Transport for London secures £1.6bn bailout to keep services running

14 May 2020, 19:33

The government has given TfL an emergency £1.6bn cash injection
The government has given TfL an emergency £1.6bn cash injection. Picture: PA

By Asher McShane

Transport for London has been granted a £1.6 billion government bailout to keep services running during the coronavirus crisis.

It comes hours after London Mayor Sadiq Khan told LBC that TfL would run out of cash by the end of Thursday as passenger numbers and revenue plummet because of the Covid-19 lockdown.

The deal is understood to include a £1.1 bailout and loan of £505million.

The funds come at a cost to TfL with major changes with the way the Tube operates. The Tube will be required to return to a full service - the same level of operation as before the coronavirus lockdown.

The government is demanding that any absences are reported directly to them, they also want a review of TFL’s finances, and government officials will be placed on the TFL board.

Sadiq Khan warns TfL will run out of money today without government grant

Earlier today London Mayor Sadiq Khan said TfL was in need of the government bailout by the end of the Thursday to stop them having to cut services.

Speaking on LBC this morning, Mr Khan said the service was close to running out of cash, and said government support would be the only way that they would be able to continue to provide reliable public transport without the usual passenger numbers.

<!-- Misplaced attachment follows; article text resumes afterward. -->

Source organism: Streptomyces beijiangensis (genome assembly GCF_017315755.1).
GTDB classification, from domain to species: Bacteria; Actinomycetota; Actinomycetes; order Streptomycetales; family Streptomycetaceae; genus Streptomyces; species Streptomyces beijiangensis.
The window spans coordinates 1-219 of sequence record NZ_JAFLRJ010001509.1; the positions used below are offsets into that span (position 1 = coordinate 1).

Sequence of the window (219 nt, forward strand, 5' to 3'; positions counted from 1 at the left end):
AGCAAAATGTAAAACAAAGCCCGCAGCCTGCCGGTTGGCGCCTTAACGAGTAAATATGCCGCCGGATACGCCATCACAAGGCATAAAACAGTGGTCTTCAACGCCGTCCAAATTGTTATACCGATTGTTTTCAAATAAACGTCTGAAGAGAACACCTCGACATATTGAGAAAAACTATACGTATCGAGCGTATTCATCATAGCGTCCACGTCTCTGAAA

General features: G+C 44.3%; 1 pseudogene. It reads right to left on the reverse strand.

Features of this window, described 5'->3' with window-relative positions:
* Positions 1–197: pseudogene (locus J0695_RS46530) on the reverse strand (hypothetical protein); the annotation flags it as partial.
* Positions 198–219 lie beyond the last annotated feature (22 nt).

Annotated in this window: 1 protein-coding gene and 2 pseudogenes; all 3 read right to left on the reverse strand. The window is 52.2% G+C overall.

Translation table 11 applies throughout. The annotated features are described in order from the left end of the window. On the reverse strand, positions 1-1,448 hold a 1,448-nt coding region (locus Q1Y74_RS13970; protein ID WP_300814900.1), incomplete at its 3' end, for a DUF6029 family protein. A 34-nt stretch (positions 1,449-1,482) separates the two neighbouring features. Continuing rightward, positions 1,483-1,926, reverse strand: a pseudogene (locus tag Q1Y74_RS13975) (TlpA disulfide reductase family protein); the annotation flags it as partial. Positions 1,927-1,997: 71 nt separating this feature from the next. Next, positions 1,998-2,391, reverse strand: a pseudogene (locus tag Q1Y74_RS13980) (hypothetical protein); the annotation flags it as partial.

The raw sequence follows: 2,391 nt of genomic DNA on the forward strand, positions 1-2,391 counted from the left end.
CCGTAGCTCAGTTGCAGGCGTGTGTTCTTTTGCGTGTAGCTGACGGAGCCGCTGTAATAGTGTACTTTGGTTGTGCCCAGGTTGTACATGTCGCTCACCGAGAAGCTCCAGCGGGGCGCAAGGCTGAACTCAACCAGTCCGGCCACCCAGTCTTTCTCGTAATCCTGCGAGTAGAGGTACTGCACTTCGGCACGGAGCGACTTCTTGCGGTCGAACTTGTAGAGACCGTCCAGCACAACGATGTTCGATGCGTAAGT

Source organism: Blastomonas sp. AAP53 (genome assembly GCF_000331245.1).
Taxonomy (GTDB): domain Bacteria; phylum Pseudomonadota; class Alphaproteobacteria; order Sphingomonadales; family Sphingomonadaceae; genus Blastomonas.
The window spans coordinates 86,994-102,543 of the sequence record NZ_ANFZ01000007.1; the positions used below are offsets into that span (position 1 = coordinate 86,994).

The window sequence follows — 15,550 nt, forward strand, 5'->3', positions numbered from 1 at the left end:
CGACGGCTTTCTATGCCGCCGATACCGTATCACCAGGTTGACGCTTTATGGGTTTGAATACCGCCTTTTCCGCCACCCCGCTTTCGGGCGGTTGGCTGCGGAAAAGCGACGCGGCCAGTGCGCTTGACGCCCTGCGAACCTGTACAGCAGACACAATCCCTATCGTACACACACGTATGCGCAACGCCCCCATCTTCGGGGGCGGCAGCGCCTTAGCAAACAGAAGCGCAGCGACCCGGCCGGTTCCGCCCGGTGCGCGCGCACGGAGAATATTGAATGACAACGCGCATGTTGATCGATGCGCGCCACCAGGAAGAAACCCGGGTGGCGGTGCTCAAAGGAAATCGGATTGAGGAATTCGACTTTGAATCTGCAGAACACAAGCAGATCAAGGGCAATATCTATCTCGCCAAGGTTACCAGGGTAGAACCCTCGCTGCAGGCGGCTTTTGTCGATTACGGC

Mr Khan said: “We’ve been involved in weeks and weeks of negotiation with the government and it's really hard in getting support from them.

“Being blunt… Unless the government today gives us confirmation of the grant that we need then the consequences could be quite severe and ramifications for all of us will be huge.”

Referring to possible higher fares for Transport for London (TfL), Mr Shapps said at today's daily press conference on coronavirus: "On higher fares, it is very important I think in providing a rescue package for TfL that the London mayor can work with that we don't end up in a situation where people from outside the capital are unfairly carrying the burden."

He added: "There is the right balance to be made."

Mr Shapps also said that people had a "civic duty" to avoid public transport during the coronavirus crisis.

LBC News has contacted TfL for a statement.